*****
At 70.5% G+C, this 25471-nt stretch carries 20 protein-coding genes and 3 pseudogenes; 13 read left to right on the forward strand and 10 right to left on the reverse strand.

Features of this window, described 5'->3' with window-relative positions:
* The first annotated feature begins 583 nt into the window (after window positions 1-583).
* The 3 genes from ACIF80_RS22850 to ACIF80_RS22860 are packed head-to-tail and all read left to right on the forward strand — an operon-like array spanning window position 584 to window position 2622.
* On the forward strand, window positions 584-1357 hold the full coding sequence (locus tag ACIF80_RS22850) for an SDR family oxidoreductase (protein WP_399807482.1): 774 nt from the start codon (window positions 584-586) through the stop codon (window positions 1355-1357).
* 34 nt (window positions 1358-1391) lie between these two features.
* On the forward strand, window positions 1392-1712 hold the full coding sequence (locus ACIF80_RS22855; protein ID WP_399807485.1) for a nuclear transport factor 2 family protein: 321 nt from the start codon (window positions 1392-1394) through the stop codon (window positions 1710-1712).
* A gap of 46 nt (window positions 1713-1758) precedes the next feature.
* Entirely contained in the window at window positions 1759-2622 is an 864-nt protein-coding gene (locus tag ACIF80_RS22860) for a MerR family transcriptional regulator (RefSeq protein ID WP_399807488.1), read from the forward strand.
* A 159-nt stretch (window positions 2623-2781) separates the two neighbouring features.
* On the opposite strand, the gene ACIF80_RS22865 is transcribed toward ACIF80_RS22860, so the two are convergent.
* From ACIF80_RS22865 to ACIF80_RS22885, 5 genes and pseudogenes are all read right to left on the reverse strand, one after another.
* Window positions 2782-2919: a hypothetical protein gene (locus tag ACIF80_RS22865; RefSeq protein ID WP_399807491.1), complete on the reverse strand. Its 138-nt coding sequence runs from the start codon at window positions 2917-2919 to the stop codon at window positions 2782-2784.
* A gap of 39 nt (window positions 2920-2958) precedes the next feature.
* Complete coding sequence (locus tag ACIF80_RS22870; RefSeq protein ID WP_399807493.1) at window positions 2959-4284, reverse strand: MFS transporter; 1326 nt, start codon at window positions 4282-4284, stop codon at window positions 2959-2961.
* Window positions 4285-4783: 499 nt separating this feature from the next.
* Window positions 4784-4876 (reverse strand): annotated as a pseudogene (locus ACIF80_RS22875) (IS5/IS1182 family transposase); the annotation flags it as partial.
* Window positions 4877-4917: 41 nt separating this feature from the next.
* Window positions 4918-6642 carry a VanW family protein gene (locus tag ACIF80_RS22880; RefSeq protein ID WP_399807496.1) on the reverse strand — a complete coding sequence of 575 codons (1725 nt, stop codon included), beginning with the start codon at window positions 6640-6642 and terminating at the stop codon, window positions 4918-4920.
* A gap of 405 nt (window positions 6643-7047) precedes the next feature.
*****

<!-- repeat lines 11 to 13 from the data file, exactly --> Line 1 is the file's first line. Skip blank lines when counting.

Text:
* On the opposite strand, the gene ACIF80_RS22865 is transcribed toward ACIF80_RS22860, so the two are convergent.
* From ACIF80_RS22865 to ACIF80_RS22885, 5 genes and pseudogenes are all read right to left on the reverse strand, one after another.
* Window positions 2782-2919: a hypothetical protein gene (locus tag ACIF80_RS22865; RefSeq protein ID WP_399807491.1), complete on the reverse strand. Its 138-nt coding sequence runs from the start codon at window positions 2917-2919 to the stop codon at window positions 2782-2784.